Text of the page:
Let me ask you, have you ever felt your conscience slung with guilt? Have you ever felt the commandment of the law come home with its dreadful curse and killing power, so as to revive your sin, and slay you? If you have, let me tell you that the leaves of this tree are to heal the nations: eternal life is in its very name; and the fruit is such as fills the soul with joy unspeakable and full of glory; such as the natural eye never saw, the uncircumcised ear never heard, nor the carnal heart never conceived: but the Holy Ghost reveals them, and renews the soul to embrace them, feel them, feed upon them, grow and flourish by them, and rejoice in them, as the first fruits of the harvest of glory. So much for shaking, removing, and unsettling us from our sandy foundations, in order to lead us to the Rock, the only basis of God's church, against which foundation Satan, sin, and death, cannot prevail. This is God's foundation in the holy mountain, Psalm lxxxvii. I. And in this holy hill we find the feast of fat things, of marrow and fatness, before described.

In the next place, says God, "I will fill this house with glory." If we observe what was the glory of the former temple, we shall find a vast treasure, which David had amassed together, and which Solomon expended in the building and adorning of it. The gold and silver were immense: the costly stones, and all sorts of precious stones; the rich and noble furniture; the curious vessels; its ornaments and adornings; the wonderful plan, form, pattern, and model of it, being given by God himself, as we read 1 Chron. xxviii. 19. All this grandeur was as if it came from heaven; there never was such an house built before: it was to be wonderfully great, 2 Chron. 9. The dedication of it was most grand and noble. Solomon was most richly attired; the brazen scaffold on which he stood; the heavenly prayer he put up; the many thousands of priests which attended; the wonderful garb of the high priests, and inferior priests; the melody of their songs, and of their innumerable instruments of musick; and, above all, God, in answer to Solomon's prayer, descended in a cloudy pillar, and filled the house with his presence, so that the priest could not stand to minister, because of the cloud, "for the glory of the Lord had filled the house of the Lord," I Kings viii. Nevertheless, "The glory of this latter house shall be greater than that of the former; and in this place will I give peace, saith the Lord of Hosts." But this glory could not be either in its size, its magnificence, or its furniture; for in all these things it came far short of the former house, for it appeared in the eyes of the old men as nothing, when compared to Solomon's temple, insomuch that the old men wept at the sight of it. To whom God replies, The gold is mine, and the silver is mine, if I choose to adorn it with these things; but I have a greater, a better, and a more divine and heavenly glory to bring into this house, in which it shall exceed the former.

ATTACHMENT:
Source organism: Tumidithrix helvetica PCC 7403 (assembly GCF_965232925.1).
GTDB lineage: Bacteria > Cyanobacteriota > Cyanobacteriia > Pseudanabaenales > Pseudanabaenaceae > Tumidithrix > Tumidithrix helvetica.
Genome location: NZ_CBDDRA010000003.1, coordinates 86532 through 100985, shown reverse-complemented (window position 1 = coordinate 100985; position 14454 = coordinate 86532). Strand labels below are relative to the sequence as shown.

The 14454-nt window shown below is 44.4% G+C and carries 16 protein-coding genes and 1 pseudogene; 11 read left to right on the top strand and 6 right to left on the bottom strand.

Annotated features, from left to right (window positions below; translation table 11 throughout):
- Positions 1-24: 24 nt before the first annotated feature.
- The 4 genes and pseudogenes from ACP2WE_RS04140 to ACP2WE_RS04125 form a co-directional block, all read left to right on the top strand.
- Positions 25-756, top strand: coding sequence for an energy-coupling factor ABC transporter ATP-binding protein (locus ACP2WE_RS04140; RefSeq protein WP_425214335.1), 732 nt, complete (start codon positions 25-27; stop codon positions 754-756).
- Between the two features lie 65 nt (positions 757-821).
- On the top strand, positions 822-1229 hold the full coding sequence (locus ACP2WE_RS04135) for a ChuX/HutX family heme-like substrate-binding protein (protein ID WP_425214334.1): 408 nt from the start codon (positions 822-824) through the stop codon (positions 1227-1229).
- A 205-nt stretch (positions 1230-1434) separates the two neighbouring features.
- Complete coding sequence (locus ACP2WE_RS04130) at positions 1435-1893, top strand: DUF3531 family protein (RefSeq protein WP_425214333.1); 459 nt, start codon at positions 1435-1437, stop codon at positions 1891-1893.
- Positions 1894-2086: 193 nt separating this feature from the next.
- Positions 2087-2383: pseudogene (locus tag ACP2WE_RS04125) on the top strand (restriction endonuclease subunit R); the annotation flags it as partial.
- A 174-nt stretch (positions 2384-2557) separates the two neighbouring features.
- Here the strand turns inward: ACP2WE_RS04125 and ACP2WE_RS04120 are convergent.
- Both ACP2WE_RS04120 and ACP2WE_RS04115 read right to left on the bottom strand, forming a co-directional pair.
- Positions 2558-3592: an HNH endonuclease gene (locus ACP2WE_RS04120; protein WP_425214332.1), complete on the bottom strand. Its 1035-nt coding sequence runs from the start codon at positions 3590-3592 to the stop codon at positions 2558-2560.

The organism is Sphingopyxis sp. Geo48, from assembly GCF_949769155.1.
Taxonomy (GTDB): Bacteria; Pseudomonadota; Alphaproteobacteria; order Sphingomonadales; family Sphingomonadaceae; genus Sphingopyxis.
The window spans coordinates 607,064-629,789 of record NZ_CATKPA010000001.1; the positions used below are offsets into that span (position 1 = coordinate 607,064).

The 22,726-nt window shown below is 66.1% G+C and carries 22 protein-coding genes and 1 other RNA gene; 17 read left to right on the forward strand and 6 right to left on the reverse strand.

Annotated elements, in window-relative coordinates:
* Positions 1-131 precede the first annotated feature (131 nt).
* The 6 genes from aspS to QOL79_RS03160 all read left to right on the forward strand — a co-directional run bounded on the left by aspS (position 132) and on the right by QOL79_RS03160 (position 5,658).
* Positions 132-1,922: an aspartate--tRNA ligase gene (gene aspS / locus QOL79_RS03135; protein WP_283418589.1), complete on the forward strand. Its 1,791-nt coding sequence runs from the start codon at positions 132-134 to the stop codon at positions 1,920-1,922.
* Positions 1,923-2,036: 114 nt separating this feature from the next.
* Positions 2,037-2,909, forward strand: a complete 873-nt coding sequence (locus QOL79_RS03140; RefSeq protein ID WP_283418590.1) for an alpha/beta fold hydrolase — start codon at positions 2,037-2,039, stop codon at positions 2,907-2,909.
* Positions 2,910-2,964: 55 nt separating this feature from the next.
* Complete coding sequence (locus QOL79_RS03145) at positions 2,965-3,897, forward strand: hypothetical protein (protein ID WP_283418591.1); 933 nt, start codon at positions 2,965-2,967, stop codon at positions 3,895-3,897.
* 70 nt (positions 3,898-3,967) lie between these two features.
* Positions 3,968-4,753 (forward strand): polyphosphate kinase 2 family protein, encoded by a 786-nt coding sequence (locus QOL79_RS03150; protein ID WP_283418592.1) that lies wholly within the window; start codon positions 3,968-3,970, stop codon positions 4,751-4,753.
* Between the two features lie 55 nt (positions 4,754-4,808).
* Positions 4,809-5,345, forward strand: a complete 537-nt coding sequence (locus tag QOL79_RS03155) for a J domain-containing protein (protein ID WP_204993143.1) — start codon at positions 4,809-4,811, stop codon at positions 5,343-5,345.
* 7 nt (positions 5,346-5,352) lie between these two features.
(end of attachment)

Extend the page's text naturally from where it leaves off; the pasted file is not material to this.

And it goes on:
Now do you observe this, that there were several things in that first temple - that the children of Israel wonderfully gloried in; and yet the whole Bible gives no account of them to be found in the second temple.

1. The first thing that the Jews had to glory in was the Ark; it was the throne of God, as Jeremiah calls it, "A glorious high throne from the beginning is the place of our sanctuary," Jeremiah xvii. II. It was an oblong chest; the mercy - seat upon it, the law was in it, and the cherubims stood on each end of it; and it was God's mercy - seat, where he met and communed with the priests. This was in the former house, but never was in the latter. "In those days, faith the Lord, they shall say no more, the ark of the covenant of the Lord; neither than it come to mind; neither shall they remember it; neither shall they visit it; neither shall that be done any more," Jer. iii. 16. This, I believe, was never more seen after the destruction of the first temple by the king of Babylon. Hence it is plain that the glory of the latter house did not lie in the ark, nor yet in the mercy-seat.